Apple held a big party a few weeks ago, and the internet exploded with blind joy, bitter mocking, and multiplied levels of…meh.
I think I loved the mocking the best, even as a confirmed Apple enthusiast. Funny is fun, right? But beyond all of the fun, there might be something of value here. At the very least, Sean Leacy (@GeekAthair) and I engaged in a civil discussion of the pros and cons to both sides for over fifteen minutes.
So, let’s dig in and figure out why your church should be like Apple.
Or Android. I guess.
Be Like Apple…
Apple is one of the most well-known and strongest brands in the world, and if there are two things that we can take away from their latest event:
Removing the headphone jack is, according to Apple, a “courageous” move. Courage can sometimes prove to be foolhardy, but that’s not always true. Personally, I think the trade-off of a headphone jack for a better camera, better water resistance, and digital audio output is worth it.
But make no mistake, courage comes at a cost: mockery, frustration, disaffection, even abandonment. Courageous churches may lose people, but they can take solace in the fact that they are trying to press on, and not bury their “talent” in the dirt.
Apple has incredibly high OS adoption rates, which means that, even with the diversity of hardware (iPhone 5, 5c, 6, 6 Plus, 6s 6s Plus, SE, and now iPhone 7 and 7 Plus), they have an amazing unity of software. Granted, not every device can update to iOS 10 and even then they can’t all get some of the new features, but the fact that, on their phones, tablets, and computers, people want the progress movement forward we call “change” is staggering. Most churches don’t like change, but the ones that do (or at least take it in stride) are the ones that are unified with a singular mission.
Apple isn’t just a company; it’s a movement. People are eager to led forward…toward what, I don’t know. The next, new thing, I suppose. It’s unified around its version of the phone–the iPhone–even if there really isn’t much of an endgame.
But the Church has an endgame, and that hat’s why each local church must be unified in its expression (version) of the mission, the Great Commission.
Be Like Android…
So, if we learned to be courageous and unified from Apple, and Android is the anti-Apple—The Orange? The Pear? Someone needs to develop a straight fruit-to-fruit analogy—then we can learn the opposite from Android.
Hear me out. Android may not be known for the consistency of their hardware, especially when we get to some of the charging cords that have been issued over time. However, we don’t see them talking about removing one of the most fundamental ports that is nearly ubiquitous on all personal electronics. They understand that all innovation must occur upon at least some of sort of consistent footing, and, for now, the headphone jack is part of that footing.
When your church makes changes to its methods or its style, the message shouldn’t be changed as well. That, for us, must be our consistent footing, our foundation that transcends all stylistic and aesthetic considerations. Though there are times when methods become conflated with our message, the methods can and must change or else we will become stagnant, irrelevant, and isolated from those we have been commanded to reach.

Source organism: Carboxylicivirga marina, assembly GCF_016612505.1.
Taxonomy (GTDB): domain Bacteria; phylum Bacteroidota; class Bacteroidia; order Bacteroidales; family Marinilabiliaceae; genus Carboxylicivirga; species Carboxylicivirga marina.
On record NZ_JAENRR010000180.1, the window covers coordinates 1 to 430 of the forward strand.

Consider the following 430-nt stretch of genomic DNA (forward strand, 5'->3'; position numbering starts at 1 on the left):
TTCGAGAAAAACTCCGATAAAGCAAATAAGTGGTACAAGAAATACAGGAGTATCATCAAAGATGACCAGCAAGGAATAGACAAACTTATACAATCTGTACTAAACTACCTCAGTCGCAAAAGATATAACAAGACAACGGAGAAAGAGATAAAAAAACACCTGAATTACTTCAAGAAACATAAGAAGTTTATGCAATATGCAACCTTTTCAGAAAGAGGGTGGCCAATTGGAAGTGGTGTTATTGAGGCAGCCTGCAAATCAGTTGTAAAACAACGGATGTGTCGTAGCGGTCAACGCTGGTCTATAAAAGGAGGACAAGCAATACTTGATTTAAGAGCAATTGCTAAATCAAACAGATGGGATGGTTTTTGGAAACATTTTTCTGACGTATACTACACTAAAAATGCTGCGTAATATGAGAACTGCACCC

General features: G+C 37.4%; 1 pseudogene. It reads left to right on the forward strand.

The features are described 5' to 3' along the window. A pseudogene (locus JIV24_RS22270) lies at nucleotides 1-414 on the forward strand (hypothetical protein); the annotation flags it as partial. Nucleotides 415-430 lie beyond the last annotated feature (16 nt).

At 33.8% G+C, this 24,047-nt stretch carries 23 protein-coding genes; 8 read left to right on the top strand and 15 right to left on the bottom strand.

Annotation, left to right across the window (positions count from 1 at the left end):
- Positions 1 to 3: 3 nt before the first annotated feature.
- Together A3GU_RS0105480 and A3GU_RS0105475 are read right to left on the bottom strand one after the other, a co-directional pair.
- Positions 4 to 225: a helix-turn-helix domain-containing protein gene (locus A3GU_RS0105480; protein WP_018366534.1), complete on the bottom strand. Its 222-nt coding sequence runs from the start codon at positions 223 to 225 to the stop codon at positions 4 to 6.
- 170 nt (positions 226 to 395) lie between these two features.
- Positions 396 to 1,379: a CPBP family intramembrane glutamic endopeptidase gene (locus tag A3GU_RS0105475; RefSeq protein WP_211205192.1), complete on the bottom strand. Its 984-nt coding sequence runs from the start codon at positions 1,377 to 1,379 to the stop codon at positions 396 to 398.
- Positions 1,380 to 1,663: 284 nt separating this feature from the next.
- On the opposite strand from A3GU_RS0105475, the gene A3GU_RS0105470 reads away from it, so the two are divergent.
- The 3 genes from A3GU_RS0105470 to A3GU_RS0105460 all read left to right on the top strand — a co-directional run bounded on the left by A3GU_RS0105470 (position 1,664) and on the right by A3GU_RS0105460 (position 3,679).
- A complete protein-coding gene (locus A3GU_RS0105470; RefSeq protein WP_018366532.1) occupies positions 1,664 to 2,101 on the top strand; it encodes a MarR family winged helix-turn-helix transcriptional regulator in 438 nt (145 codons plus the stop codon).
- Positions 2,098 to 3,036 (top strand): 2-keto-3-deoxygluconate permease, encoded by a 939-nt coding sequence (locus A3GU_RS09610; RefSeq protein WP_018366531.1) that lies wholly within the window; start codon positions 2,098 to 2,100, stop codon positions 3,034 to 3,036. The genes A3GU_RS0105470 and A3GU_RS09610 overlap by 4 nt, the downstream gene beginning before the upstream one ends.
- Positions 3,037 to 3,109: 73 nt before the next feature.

Android seems a bit like a mess to me, given all the different types of phones and the differing flavors that get slapped onto the OS by the hardware. But at the same time, the diversity of hardware allows for the lowering of price points and a multiplicity of the features, which draws in people whom Apple might leave behind.
The Kingdom of God will be the most diverse gathering of people in the history of the universe. It will incorporate people from every district people groups imaginable, and some that aren’t. Not every church will be this diverse. However, we must be as inclusive as the Church as a whole. If someone decides to attend our church who isn’t like the rest of us, we must remember that we were nothing like Christ when He accepted us.
So, here are four little pointers from our favorite smartphone platforms that could encourage your church, but I hope you’ve found my slightly more subtle point:
There must be balance.
As you’ve likely noticed, each of these points is a contradiction of the other (courageous vs. consistent; unified vs. diverse), and I’ve written this post specifically. 1) to calm down some of the fan-boyism/idolatry and 2) to highlight the ridiculous nature of some of these posts. That’s not to say that these types of “Lessons from [Insert Social Trending Topic]” are terrible or devoid of valid points, but the abundance of them is getting a bit old. Just listen to Eric and Jeremy talk about it on this recent episode of the ChurchMag Podcast.
And for my part, I’m sorry to have basically written a trend post to highlight the problem with these types of a posts, but if I can leave you one more point that can be learned from the success of Apple and Android, it’s this: